La France

France

Production: A Shellac release of a Les Films Pelleas presentation, with the participation of Centre National de la Cinematographie and Cinecinema, with the support of La Region Ile-de-France and of Centre Images, in association with soficas, Cinemage, Coficup and Soficinema 3. (International sales: Pyramide Intl., Paris.) Produced by David Thion. Directed by Serge Bozon. Screenplay, Axelle Ropert.

Crew: Camera (color), Celine Bozon; editor, Francois Quiquere; music, Medhi Zannad, Benjamin Esdraffo; lyrics, Serge Bozon; production designer, Brigitte Brassart; costume designer, Renaud Legrand; sound (DTS Stereo), Laurent Gabiot. Reviewed at Cannes Film Festival (Directors' Fortnight), May 23, 2007. Running time: 102 MIN.

With: With: Sylvie Testud, Pascal Greggory, Guillaume Verdier, Francois Negret, Laurent Talon, Pierre Leon, Benjamin Esdraffo, Didier Brice, Laurent Lacotte, Bob Boisadan, Lionel Turchi, Laurent Valerio, Michel Fossiez, Jean-Christophe Bouvet, Emmanuel Levaufre, Cecile Reigher, Philippe Chemin, Mehdi Zannad, Guillaume Depardieu.

More Film

  • TSOM-MASK

    Director Sara Gouveia on ‘Looking At Resilience Through Art’

    DURBAN–The Mapiko dance of Mozambique’s indigenous Makonde people was long used as a tool for social commentary. But during the colonial era it became an act of political resistance, prompting the Portuguese to stamp it out during Mozambique’s 10-year war for independence. Decades later, the art has been revived as a celebration of freedom. For [...]

  • Don Edkins

    Documentary Filmmaker Don Edkins on ‘Creating an African Voice’ 

    DURBAN–For the 10th Durban FilmMart (DFM), the industry program of the Durban Intl. Film Festival, a new strand was created to look at the unique challenges and opportunities facing documentary filmmakers in Africa. The two-day program, Durban Does Docs, offers a series of conversations, seminars and workshops with an intensive focus on the aesthetics, funding, distribution [...]

  • A Faithful Man

    Film Review: 'A Faithful Man'

    French actor Louis Garrel has been married twice, first to Iranian talent Golshifteh Farahani, and now to model-cum-actress Laetitia Casta. He has also directed two features, the first a free-wheeling love-triangle comedy called “Two Friends” in which Garrel plays the cad who comes between his best friend and the object of his obsession (played by [...]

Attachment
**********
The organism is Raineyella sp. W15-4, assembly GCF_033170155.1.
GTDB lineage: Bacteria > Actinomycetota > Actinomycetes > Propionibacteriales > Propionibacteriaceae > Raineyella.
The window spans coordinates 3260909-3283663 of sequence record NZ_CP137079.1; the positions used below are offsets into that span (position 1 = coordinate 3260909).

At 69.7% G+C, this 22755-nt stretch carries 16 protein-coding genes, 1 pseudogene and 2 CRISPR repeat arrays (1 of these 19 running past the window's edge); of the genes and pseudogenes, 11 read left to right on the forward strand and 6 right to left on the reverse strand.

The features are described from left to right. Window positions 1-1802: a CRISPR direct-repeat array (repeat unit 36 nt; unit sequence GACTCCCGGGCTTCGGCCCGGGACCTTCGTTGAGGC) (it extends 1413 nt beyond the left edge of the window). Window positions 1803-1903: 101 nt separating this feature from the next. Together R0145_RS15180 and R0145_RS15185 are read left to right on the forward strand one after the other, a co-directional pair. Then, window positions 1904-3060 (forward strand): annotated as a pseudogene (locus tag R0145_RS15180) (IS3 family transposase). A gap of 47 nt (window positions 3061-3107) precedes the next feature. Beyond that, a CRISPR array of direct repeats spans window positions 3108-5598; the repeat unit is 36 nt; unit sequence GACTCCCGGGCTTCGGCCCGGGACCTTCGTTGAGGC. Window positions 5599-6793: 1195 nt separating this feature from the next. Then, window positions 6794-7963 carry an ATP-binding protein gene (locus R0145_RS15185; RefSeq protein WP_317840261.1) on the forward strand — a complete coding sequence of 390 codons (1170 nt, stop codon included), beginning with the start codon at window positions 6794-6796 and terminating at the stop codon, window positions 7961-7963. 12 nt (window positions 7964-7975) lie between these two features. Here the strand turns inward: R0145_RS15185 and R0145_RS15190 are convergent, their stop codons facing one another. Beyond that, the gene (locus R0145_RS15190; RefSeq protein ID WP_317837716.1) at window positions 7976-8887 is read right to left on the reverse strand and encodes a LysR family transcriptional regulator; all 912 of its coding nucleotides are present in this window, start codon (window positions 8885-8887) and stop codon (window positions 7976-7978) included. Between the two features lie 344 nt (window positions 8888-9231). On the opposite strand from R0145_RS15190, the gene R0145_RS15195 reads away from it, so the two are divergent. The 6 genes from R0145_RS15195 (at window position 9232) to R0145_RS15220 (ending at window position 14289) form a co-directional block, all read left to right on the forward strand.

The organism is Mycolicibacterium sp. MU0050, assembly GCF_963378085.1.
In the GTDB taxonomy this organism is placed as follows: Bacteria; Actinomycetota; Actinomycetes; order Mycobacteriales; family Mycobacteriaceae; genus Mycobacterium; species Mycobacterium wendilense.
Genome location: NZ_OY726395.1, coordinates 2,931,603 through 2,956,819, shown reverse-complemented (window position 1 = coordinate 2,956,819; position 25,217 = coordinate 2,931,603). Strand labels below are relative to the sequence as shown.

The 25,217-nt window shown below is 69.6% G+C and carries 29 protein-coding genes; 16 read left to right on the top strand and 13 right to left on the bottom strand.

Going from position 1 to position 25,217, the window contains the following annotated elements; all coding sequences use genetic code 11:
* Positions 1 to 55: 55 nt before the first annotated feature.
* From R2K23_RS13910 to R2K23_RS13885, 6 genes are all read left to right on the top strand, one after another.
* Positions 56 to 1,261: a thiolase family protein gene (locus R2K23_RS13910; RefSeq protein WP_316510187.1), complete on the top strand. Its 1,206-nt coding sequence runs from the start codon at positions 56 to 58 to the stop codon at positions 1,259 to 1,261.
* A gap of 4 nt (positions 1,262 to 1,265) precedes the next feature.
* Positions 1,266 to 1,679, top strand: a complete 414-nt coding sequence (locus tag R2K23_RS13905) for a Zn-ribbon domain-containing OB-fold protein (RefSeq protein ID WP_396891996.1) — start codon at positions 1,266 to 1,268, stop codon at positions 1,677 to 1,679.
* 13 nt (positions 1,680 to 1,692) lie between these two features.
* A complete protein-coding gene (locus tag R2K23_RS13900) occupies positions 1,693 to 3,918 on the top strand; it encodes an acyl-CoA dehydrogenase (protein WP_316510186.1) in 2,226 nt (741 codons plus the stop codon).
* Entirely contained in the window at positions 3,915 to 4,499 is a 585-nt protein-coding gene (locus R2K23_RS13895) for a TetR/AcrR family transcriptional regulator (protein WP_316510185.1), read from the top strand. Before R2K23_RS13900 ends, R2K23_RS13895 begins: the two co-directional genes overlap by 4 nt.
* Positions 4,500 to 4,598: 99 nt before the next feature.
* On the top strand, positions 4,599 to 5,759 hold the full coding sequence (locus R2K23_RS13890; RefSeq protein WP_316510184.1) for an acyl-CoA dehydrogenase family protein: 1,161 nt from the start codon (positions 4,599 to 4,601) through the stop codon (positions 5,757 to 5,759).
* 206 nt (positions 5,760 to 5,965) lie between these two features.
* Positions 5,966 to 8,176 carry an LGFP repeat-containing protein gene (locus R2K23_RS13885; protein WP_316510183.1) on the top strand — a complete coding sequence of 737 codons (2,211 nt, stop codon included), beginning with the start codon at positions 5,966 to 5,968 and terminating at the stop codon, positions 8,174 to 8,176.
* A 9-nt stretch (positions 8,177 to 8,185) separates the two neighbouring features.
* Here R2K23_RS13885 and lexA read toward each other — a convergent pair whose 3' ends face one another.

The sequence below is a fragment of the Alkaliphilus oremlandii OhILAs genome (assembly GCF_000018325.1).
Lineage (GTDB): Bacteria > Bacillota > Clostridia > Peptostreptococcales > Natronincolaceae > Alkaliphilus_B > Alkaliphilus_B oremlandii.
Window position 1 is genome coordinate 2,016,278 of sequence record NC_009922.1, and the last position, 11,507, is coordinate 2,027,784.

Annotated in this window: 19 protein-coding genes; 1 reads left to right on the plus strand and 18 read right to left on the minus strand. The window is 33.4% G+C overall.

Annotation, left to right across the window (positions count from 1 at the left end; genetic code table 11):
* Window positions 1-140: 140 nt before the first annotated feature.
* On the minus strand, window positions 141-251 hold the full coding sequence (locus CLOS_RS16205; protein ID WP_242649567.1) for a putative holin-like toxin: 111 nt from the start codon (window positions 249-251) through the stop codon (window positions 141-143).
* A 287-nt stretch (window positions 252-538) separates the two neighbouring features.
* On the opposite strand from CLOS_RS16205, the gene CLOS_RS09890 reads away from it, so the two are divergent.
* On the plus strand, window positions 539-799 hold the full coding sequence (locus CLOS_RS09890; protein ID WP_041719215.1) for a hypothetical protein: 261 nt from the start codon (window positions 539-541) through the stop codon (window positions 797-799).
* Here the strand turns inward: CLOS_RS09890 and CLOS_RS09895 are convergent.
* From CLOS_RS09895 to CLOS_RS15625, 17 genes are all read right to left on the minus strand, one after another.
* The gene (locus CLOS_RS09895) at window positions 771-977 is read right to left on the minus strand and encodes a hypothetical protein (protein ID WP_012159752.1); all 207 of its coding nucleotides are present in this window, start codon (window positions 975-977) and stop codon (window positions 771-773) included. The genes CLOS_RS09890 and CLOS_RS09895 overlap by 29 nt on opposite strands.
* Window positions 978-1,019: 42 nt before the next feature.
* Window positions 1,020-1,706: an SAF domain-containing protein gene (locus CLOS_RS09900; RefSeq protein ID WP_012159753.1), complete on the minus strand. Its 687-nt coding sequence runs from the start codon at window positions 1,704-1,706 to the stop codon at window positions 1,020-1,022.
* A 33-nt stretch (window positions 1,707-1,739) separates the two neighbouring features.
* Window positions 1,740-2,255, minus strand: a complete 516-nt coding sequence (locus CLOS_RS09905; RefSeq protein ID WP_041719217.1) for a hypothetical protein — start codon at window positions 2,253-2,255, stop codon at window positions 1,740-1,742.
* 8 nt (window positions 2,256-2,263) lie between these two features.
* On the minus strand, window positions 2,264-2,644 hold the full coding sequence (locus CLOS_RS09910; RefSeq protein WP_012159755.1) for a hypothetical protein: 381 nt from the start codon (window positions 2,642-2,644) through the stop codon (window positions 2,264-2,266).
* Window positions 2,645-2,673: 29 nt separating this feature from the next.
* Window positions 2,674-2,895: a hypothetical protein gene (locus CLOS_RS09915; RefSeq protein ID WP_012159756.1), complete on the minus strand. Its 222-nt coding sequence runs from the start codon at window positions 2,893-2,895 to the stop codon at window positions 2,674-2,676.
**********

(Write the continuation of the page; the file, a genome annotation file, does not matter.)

• LGBTQ Film Festival Outfest Opens With

    LGBTQ Film Festival Outfest Opens With Documentary About Gay Porn Shops Circus of Books

    Granted, the red carpet at the opening night of Outfest in DTLA may not have been the most star-studded but it was without a doubt the most diverse, inclusive and, yes, fabulous. “I’ve never been here before,” admitted “RuPaul’s Drag Race” vet Trixie Mattel, who stars in the documentary “Moving Parts.” “It’s supposed to be [...]

  • Editorial use only. No book cover

    Russ Tamblyn's Career Had Legs After Childhood

    With an acting career that spans work for Cecil B. DeMille and Joseph Losey to Quentin Tarantino and David Lynch, Russ Tamblyn’s creativity and longevity is proof that there’s life after child stardom. In Tamblyn’s case, there’s also been a bounty of juicy film and TV roles long after his legendary legs no longer kicked [...]

  • Olivia Wilde Booksmart Director

    Film News Roundup: Olivia Wilde to Direct Holiday Comedy for Universal

    In today’s film news roundup, Olivia Wilde has landed another directing gig following “Booksmart” and revenge thriller “Seaside” and “Woodstock: The Directors Cut” get August release dates. PROJECT LAUNCH Olivia Wilde will direct and produce an untitled holiday comedy project for Universal Pictures with her “Booksmart” partner Katie Silberman. Universal outbid five other studios for [...]

  • Choas Charles Mansion and the CIA

    Amazon Studios Takes Film Rights to Manson-Centered Drama 'Chaos' (EXCLUSIVE)

    Just in time for the 50th anniversary of the grisly murders executed by the followers of Charles Manson, Amazon Studios has optioned film rights to a nonfiction title about a journalist who spent decades obsessively following the case. The studio will adapt “Chaos: Charles Manson, the CIA, and the Secret History of the Sixties,” from [...]

More From Our Brands

Access exclusive content